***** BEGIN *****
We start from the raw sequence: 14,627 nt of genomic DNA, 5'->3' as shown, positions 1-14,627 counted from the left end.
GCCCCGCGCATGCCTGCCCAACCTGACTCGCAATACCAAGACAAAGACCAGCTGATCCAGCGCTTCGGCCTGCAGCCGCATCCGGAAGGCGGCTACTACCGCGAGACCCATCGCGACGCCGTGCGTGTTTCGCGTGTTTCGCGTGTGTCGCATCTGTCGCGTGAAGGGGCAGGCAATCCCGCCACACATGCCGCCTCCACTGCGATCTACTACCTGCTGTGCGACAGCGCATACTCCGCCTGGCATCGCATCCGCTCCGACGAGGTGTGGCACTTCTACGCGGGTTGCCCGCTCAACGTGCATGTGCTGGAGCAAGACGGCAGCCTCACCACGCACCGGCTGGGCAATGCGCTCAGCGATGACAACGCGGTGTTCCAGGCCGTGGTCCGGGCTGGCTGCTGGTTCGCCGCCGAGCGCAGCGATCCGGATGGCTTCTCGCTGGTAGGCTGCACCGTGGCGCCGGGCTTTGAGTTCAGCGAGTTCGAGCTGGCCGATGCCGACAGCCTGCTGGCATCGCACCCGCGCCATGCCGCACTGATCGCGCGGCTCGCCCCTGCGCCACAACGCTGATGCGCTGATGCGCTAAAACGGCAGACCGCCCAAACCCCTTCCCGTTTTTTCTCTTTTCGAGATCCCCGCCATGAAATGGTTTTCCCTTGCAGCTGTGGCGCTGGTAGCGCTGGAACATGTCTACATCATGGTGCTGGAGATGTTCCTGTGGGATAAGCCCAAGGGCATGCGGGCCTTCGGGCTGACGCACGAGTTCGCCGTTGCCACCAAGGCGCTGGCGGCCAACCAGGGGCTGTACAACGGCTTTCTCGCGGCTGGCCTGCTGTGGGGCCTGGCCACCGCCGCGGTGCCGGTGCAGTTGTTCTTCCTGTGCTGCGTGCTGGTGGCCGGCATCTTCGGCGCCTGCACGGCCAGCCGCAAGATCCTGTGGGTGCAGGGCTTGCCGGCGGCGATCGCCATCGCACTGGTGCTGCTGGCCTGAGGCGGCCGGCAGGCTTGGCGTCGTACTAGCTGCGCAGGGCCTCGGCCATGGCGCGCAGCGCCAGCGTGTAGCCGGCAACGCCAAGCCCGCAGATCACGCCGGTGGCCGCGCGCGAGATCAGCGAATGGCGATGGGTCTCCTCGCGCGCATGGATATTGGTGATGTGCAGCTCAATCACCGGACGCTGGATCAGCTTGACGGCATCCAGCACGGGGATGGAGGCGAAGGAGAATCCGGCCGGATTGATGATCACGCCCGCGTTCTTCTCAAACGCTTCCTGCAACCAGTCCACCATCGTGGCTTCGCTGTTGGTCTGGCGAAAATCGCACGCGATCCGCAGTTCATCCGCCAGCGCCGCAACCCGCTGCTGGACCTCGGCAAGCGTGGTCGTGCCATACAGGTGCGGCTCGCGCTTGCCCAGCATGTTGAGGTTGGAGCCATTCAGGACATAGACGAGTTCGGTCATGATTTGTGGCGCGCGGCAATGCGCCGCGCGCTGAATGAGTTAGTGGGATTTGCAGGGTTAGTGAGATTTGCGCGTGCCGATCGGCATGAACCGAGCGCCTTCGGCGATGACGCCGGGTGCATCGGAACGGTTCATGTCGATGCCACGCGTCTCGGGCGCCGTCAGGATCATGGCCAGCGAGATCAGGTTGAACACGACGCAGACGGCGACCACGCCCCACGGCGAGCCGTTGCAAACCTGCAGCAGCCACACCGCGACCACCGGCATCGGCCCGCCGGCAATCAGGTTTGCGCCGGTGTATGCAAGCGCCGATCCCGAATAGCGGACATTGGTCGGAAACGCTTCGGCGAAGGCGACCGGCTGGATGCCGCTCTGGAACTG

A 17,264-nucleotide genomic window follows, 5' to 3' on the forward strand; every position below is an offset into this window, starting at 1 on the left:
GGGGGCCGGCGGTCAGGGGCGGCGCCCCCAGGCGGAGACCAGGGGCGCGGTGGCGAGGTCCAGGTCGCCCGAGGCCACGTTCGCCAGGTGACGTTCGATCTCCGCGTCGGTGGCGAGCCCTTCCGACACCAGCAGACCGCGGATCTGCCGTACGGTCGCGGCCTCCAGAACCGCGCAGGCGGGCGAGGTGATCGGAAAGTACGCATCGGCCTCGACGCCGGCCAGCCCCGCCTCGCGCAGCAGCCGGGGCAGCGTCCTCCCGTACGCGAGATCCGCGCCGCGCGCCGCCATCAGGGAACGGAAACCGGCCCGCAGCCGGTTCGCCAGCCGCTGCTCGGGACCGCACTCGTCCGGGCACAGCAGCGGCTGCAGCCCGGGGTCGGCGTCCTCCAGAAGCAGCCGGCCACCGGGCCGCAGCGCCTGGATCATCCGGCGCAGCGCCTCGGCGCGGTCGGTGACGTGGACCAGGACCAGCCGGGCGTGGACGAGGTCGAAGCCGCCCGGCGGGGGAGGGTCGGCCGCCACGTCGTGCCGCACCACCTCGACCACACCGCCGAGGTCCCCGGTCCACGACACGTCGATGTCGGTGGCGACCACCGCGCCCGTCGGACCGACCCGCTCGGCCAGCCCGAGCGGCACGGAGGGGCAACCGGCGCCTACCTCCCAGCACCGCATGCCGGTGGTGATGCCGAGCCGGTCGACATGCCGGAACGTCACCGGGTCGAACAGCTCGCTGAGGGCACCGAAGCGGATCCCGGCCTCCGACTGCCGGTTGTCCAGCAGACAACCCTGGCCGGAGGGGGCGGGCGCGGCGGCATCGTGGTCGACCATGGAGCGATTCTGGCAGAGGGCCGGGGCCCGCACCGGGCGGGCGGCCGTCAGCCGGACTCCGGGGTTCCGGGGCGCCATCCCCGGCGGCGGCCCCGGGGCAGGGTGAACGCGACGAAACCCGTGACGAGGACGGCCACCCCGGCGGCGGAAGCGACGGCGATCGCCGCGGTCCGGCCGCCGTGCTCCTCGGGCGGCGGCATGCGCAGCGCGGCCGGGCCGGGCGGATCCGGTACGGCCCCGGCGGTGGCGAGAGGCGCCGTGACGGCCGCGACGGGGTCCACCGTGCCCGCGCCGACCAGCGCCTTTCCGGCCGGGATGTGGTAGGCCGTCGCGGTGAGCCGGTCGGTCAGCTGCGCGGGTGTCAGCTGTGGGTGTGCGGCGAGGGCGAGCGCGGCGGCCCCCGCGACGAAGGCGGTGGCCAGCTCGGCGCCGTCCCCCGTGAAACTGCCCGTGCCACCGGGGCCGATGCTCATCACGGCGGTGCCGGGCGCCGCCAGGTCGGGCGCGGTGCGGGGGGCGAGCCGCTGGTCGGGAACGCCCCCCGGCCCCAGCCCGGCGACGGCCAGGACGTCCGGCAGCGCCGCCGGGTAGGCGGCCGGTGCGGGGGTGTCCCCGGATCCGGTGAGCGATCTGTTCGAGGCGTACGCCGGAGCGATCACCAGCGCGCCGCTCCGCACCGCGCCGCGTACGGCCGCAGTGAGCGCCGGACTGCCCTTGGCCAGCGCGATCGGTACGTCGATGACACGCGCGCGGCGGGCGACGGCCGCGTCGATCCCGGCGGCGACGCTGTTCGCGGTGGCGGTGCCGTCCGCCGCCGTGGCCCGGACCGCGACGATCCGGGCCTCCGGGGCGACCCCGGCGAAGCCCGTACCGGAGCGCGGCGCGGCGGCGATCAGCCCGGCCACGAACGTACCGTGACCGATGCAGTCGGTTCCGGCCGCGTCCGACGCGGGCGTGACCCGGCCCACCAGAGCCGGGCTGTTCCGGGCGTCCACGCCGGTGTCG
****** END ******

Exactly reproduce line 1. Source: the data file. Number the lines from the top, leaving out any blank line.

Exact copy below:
We start from the raw sequence: 14,627 nt of genomic DNA, 5'->3' as shown, positions 1-14,627 counted from the left end.